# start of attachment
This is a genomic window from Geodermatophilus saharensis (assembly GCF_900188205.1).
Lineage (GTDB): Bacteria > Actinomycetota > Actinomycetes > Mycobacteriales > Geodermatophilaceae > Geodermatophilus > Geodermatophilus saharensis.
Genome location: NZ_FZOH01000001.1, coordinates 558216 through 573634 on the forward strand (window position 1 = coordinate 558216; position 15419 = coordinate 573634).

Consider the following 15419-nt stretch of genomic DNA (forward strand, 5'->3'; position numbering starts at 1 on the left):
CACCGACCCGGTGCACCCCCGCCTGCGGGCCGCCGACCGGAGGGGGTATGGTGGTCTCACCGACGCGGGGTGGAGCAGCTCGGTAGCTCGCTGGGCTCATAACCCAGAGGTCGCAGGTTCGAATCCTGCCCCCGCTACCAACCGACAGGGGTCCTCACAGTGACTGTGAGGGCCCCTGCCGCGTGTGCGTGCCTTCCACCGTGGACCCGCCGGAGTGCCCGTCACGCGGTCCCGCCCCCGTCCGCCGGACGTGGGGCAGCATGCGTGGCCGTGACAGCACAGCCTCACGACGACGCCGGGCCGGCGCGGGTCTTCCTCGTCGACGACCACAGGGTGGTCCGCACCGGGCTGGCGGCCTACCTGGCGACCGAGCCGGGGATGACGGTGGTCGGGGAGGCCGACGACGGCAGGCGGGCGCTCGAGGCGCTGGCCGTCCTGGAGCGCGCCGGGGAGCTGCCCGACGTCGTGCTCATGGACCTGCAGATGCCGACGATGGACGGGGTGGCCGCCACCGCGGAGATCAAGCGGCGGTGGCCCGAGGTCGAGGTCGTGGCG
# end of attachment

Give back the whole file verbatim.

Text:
This is a genomic window from Geodermatophilus saharensis (assembly GCF_900188205.1).
Lineage (GTDB): Bacteria > Actinomycetota > Actinomycetes > Mycobacteriales > Geodermatophilaceae > Geodermatophilus > Geodermatophilus saharensis.
Genome location: NZ_FZOH01000001.1, coordinates 558216 through 573634 on the forward strand (window position 1 = coordinate 558216; position 15419 = coordinate 573634).

Consider the following 15419-nt stretch of genomic DNA (forward strand, 5'->3'; position numbering starts at 1 on the left):
CACCGACCCGGTGCACCCCCGCCTGCGGGCCGCCGACCGGAGGGGGTATGGTGGTCTCACCGACGCGGGGTGGAGCAGCTCGGTAGCTCGCTGGGCTCATAACCCAGAGGTCGCAGGTTCGAATCCTGCCCCCGCTACCAACCGACAGGGGTCCTCACAGTGACTGTGAGGGCCCCTGCCGCGTGTGCGTGCCTTCCACCGTGGACCCGCCGGAGTGCCCGTCACGCGGTCCCGCCCCCGTCCGCCGGACGTGGGGCAGCATGCGTGGCCGTGACAGCACAGCCTCACGACGACGCCGGGCCGGCGCGGGTCTTCCTCGTCGACGACCACAGGGTGGTCCGCACCGGGCTGGCGGCCTACCTGGCGACCGAGCCGGGGATGACGGTGGTCGGGGAGGCCGACGACGGCAGGCGGGCGCTCGAGGCGCTGGCCGTCCTGGAGCGCGCCGGGGAGCTGCCCGACGTCGTGCTCATGGACCTGCAGATGCCGACGATGGACGGGGTGGCCGCCACCGCGGAGATCAAGCGGCGGTGGCCCGAGGTCGAGGTCGTGGCG